• All proposals with any significant resource requirements should include a fully itemised projected budget as an appendix to the proposal (not counted in the word limit). What we are looking for here is a realistic assessment of any costs, not an unrealistic attempt to be efficient, or, for that matter, unrealistic extravagance. Good financial planning is an important part of the design of a viable project. Here is a template budget spreadsheet which can be used to layout these costs.

Additional proposal application guidance for EdD candidates

Guidance on Outline Research Proposals for Professional Doctorate in Education (EdD) PGRs (maximum of 2,000 words excluding references)


Outline research proposals submitted to should be approximately 2,000 words long. However, it is acceptable for the reference section to go beyond this. It is likely that you will complete the outline proposal with some guidance from a member of the department’s academic staff with an interest in the area of research in question. To be put in touch with a relevant member of staff, please contact the EdD leader, Professor Carol Robinson at [email protected]

 The brief proposal should then outline your proposed research, it may differ from the structure below but should include all of the following components.

The project title and applicant’s name should appear at the top of Page 1.


No more than 200 words – to provide an overview of the research proposal.

Introduction (background for research and your positioning)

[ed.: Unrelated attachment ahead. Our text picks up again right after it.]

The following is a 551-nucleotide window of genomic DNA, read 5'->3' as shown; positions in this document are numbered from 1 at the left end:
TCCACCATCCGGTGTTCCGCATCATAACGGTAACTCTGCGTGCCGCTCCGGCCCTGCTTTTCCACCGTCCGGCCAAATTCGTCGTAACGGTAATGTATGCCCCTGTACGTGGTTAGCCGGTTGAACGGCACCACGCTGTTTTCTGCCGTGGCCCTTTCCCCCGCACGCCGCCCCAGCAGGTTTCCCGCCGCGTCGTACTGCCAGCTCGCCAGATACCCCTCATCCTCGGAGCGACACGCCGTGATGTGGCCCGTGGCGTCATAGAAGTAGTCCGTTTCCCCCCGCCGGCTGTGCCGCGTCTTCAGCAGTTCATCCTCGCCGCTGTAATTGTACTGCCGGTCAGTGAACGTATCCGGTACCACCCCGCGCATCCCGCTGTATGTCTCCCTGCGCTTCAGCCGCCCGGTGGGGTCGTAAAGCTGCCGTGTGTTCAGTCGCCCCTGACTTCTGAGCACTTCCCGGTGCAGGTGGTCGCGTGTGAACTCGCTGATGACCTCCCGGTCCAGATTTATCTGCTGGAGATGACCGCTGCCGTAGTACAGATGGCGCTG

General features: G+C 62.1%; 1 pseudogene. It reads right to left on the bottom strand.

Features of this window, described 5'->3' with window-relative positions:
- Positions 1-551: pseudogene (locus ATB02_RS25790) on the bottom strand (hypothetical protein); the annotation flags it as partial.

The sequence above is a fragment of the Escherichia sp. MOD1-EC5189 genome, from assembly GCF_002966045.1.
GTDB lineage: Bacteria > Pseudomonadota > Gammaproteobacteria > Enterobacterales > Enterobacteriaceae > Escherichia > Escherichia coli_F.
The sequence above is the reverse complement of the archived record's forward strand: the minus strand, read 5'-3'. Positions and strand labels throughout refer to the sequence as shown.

Why do you want to do this research? Why is it important in your chosen setting(s) at this time? How does it relate to your professional practice? What is the background to the issue of your prosed research (i.e. what problem are you addressing?). Is the proposed research part of any larger issues?

Aims and Research Questions

To include aim(s) of the research. Why is this research important? What do you hope to achieve? What are the key question(s) to be addressed by the research?

You may want to comment on the limitations relating to your aims.

Literature Review

This should contain brief coverage of the relevant literature, such as would be found in a standard journal article i.e., what research has already been conducted in the area? How is it relevant to the proposed project? This section should demonstrate an awareness of the breadth of literature in relation to your research question, the major lines of argument in the field, and an awareness of relevant policy documents.

Theoretical Framework:

Outline any key theoretical approaches or theorists that you intend to drawn on and explain their relevance for your study.

Research Design and Methodology:

This section should comprise sub-sections on how the research will be conducted, with whom, why your chosen approach, and an outline of possible ethical considerations.

Overview and design. Include brief details of: how the research will be conducted.  Will it be empirical, quantitative, qualitative or mixed methods?

Why are you going to adopt this approach?

How does your chosen approach fit your aims and research questions?

Participants. If relevant, provide of who the participants will be, how many will be recruited, how they will be recruited and why.

Resources/Materials/Apparatus needed. The type and level of detail reported here should be consistent with that which would be reported in journal articles.